Aviva firmly against forcing pension funds to back UK start-ups, CEO says

By Iain Withers

LONDON (Reuters) -Aviva is opposing a UK proposal to force pension funds to back more British start-ups in a bid to keep London competitive with rival finance hubs like New York, the CEO of the FTSE 100 firm told Reuters on Wednesday.

British officials are drawing up a blueprint for a proposed 50 billion pound ($63 billion) ‘Future Growth Fund’ for local start-ups, which could be supported by a government mandate for pension funds to invest a proportion of their funds.

“We’re big supporters of investing in the UK… However, we are not supportive of a mandated participation,” CEO Amanda Blanc said. “We do not feel that creating a complex and bureaucratic fund… is the right way forward at all.”

Blanc’s comments come after the insurer and asset manager reported mixed first quarter trading – sending shares down 5%.

But its improved recent performance has been enough to win over activist investor Cevian Capital, which had built up a stake to campaign for higher investor payouts. A Cevian spokesperson said the firm had entirely exited its position.

Blanc’s remarks on the Future Growth Fund will likely be seen as setback for the project, which is designed to help stem the flow of technology firms snubbing London for New York.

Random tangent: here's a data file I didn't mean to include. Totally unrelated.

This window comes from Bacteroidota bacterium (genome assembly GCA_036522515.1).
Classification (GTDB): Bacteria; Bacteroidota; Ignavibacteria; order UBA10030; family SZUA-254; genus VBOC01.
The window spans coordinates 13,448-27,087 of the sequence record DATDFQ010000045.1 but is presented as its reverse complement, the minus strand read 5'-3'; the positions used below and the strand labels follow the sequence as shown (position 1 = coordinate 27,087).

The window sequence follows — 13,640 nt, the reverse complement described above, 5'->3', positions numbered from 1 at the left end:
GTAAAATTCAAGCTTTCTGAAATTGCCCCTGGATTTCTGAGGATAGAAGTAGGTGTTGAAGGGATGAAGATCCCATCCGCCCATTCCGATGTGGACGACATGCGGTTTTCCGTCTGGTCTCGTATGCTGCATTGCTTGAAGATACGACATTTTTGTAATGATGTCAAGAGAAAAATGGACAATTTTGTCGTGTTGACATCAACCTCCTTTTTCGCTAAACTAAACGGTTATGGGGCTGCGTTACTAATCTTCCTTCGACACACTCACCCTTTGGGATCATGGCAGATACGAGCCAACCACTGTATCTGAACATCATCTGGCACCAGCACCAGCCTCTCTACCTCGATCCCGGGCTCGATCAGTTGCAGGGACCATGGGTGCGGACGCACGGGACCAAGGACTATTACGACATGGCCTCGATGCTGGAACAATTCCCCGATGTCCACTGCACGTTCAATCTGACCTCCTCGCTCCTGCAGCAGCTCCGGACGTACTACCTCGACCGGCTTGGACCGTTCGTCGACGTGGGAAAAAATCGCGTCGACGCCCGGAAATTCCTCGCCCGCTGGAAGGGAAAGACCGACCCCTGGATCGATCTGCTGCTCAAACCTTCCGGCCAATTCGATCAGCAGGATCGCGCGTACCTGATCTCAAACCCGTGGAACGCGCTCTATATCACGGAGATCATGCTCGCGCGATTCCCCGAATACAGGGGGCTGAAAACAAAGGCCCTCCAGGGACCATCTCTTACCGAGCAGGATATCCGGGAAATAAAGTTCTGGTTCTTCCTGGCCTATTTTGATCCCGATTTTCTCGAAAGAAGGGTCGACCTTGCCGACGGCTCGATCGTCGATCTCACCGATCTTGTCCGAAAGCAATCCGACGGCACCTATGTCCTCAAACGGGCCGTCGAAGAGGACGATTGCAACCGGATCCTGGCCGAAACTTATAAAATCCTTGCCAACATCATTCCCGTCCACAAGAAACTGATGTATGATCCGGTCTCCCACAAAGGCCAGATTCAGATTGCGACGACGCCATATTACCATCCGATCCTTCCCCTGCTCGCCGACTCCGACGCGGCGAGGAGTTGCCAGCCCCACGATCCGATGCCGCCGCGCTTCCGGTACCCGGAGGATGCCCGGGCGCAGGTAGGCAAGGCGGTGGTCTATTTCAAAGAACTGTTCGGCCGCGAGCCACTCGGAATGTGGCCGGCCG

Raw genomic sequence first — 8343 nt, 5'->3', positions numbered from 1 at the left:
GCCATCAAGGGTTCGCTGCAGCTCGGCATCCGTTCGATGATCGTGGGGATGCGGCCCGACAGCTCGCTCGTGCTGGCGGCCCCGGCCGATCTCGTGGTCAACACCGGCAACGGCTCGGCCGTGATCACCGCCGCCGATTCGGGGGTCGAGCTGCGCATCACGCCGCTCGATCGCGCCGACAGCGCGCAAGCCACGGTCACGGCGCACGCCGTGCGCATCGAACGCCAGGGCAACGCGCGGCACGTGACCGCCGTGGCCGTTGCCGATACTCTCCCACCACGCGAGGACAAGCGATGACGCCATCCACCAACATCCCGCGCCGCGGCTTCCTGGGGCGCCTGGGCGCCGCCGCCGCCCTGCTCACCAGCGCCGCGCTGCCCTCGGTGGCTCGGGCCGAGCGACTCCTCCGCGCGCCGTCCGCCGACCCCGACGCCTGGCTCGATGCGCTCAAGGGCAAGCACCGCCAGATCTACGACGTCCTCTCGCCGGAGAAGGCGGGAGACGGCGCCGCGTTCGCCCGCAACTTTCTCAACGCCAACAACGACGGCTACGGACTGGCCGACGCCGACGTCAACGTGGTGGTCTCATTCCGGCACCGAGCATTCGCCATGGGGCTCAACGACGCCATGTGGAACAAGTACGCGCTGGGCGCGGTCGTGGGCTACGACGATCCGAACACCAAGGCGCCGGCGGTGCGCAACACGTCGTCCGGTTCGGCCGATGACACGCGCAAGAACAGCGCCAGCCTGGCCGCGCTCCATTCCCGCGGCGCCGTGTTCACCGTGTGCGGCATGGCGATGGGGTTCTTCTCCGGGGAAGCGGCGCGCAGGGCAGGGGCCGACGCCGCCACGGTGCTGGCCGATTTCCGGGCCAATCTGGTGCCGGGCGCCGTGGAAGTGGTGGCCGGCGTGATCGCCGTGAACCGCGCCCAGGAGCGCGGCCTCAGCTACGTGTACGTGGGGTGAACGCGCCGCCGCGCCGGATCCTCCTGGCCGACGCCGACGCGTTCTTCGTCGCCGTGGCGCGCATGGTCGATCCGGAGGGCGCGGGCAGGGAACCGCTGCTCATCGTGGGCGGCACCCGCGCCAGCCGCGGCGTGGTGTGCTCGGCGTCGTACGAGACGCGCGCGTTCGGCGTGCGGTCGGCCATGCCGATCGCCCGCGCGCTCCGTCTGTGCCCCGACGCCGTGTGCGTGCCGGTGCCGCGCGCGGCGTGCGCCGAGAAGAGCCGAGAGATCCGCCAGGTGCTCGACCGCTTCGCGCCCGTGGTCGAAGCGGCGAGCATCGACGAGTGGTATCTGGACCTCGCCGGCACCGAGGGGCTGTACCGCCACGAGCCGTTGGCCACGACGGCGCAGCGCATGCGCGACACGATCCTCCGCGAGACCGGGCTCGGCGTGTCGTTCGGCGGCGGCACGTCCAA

Veteran banker and current lord mayor of London Nicholas Lyons told Reuters this month he was in advanced talks with FTSE 100 asset managers on setting up the fund, but said he did not view a government mandate as a deal-breaker.

The British government is expected to lay out plans to boost pension investment in the coming months. The opposition Labour party is prepared to compel pension funds to invest in the fund if it takes power, the Financial Times reported this week.


Aviva has undergone a shake-up under Blanc to hike investor payouts but is contending with claims inflation and choppy market conditions like many rivals.

The company reported growth in key business lines in the first quarter including an 11% jump in general insurance premiums to 2.4 billion pounds, but a slowdown in net flows to its wealth business after a volatile period for markets.

Analysts at JPMorgan said the figures were “mixed”, and that the company’s capital ratios – including a solvency ratio of 196% – came in slightly lighter than expected.

Aviva shares were down 4.9% at 1044 GMT, against a 1.8% drop in the wider FTSE 100 index.

The company also said it was on track to meet its target of cutting 750 million pounds of costs by 2024. “Costs have ticked lower which is no easy feat in today’s inflationary environment,” said Matt Britzman, analyst at Hargreaves Lansdown.

A 25% jump in private healthcare sales in the quarter reflected concerns about the capacity of Britain’s National Health Service, which provides free and discounted health and dental care.

“That’s as a consequence of what we’re seeing in the NHS and customers basically saying that if they can take control over their health situation then they will,” Blanc said.

($1 = 0.7923 pounds)

(Reporting by Iain Withers, editing by Sinead Cruise, Elaine Hardcastle, Alexandra Hudson)